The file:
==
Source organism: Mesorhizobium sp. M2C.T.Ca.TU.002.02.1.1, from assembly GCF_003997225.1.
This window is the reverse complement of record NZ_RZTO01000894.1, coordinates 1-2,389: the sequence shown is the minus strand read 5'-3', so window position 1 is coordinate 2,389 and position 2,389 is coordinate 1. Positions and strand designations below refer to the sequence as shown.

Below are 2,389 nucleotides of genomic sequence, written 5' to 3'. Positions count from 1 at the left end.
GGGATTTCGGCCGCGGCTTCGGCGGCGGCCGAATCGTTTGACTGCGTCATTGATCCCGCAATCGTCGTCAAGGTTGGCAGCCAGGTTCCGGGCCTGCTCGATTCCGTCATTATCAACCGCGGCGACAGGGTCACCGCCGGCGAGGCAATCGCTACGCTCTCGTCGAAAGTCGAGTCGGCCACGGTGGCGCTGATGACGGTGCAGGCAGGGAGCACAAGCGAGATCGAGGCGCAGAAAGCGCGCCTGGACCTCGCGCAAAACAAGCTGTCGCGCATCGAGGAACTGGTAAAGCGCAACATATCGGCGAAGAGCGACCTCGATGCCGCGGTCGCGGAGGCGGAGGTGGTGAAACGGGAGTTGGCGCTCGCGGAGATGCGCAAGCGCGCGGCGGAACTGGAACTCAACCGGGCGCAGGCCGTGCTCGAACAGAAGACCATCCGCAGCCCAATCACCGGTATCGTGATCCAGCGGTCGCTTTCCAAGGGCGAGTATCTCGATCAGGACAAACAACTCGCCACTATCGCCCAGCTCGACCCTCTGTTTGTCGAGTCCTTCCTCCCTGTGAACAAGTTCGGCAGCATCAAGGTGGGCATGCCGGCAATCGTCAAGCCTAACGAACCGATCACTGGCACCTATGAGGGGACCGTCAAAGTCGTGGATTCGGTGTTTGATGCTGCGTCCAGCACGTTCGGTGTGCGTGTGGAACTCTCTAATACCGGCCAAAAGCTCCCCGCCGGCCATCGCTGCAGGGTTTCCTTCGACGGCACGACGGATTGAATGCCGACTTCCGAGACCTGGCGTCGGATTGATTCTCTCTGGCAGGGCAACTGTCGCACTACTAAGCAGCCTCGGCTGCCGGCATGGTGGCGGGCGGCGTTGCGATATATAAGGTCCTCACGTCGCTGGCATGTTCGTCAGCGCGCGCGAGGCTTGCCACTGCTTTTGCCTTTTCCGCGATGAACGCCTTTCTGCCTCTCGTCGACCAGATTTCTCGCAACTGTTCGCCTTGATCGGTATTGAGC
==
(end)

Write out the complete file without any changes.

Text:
Source organism: Mesorhizobium sp. M2C.T.Ca.TU.002.02.1.1, from assembly GCF_003997225.1.
This window is the reverse complement of record NZ_RZTO01000894.1, coordinates 1-2,389: the sequence shown is the minus strand read 5'-3', so window position 1 is coordinate 2,389 and position 2,389 is coordinate 1. Positions and strand designations below refer to the sequence as shown.

Below are 2,389 nucleotides of genomic sequence, written 5' to 3'. Positions count from 1 at the left end.
GGGATTTCGGCCGCGGCTTCGGCGGCGGCCGAATCGTTTGACTGCGTCATTGATCCCGCAATCGTCGTCAAGGTTGGCAGCCAGGTTCCGGGCCTGCTCGATTCCGTCATTATCAACCGCGGCGACAGGGTCACCGCCGGCGAGGCAATCGCTACGCTCTCGTCGAAAGTCGAGTCGGCCACGGTGGCGCTGATGACGGTGCAGGCAGGGAGCACAAGCGAGATCGAGGCGCAGAAAGCGCGCCTGGACCTCGCGCAAAACAAGCTGTCGCGCATCGAGGAACTGGTAAAGCGCAACATATCGGCGAAGAGCGACCTCGATGCCGCGGTCGCGGAGGCGGAGGTGGTGAAACGGGAGTTGGCGCTCGCGGAGATGCGCAAGCGCGCGGCGGAACTGGAACTCAACCGGGCGCAGGCCGTGCTCGAACAGAAGACCATCCGCAGCCCAATCACCGGTATCGTGATCCAGCGGTCGCTTTCCAAGGGCGAGTATCTCGATCAGGACAAACAACTCGCCACTATCGCCCAGCTCGACCCTCTGTTTGTCGAGTCCTTCCTCCCTGTGAACAAGTTCGGCAGCATCAAGGTGGGCATGCCGGCAATCGTCAAGCCTAACGAACCGATCACTGGCACCTATGAGGGGACCGTCAAAGTCGTGGATTCGGTGTTTGATGCTGCGTCCAGCACGTTCGGTGTGCGTGTGGAACTCTCTAATACCGGCCAAAAGCTCCCCGCCGGCCATCGCTGCAGGGTTTCCTTCGACGGCACGACGGATTGAATGCCGACTTCCGAGACCTGGCGTCGGATTGATTCTCTCTGGCAGGGCAACTGTCGCACTACTAAGCAGCCTCGGCTGCCGGCATGGTGGCGGGCGGCGTTGCGATATATAAGGTCCTCACGTCGCTGGCATGTTCGTCAGCGCGCGCGAGGCTTGCCACTGCTTTTGCCTTTTCCGCGATGAACGCCTTTCTGCCTCTCGTCGACCAGATTTCTCGCAACTGTTCGCCTTGATCGGTATTGAGC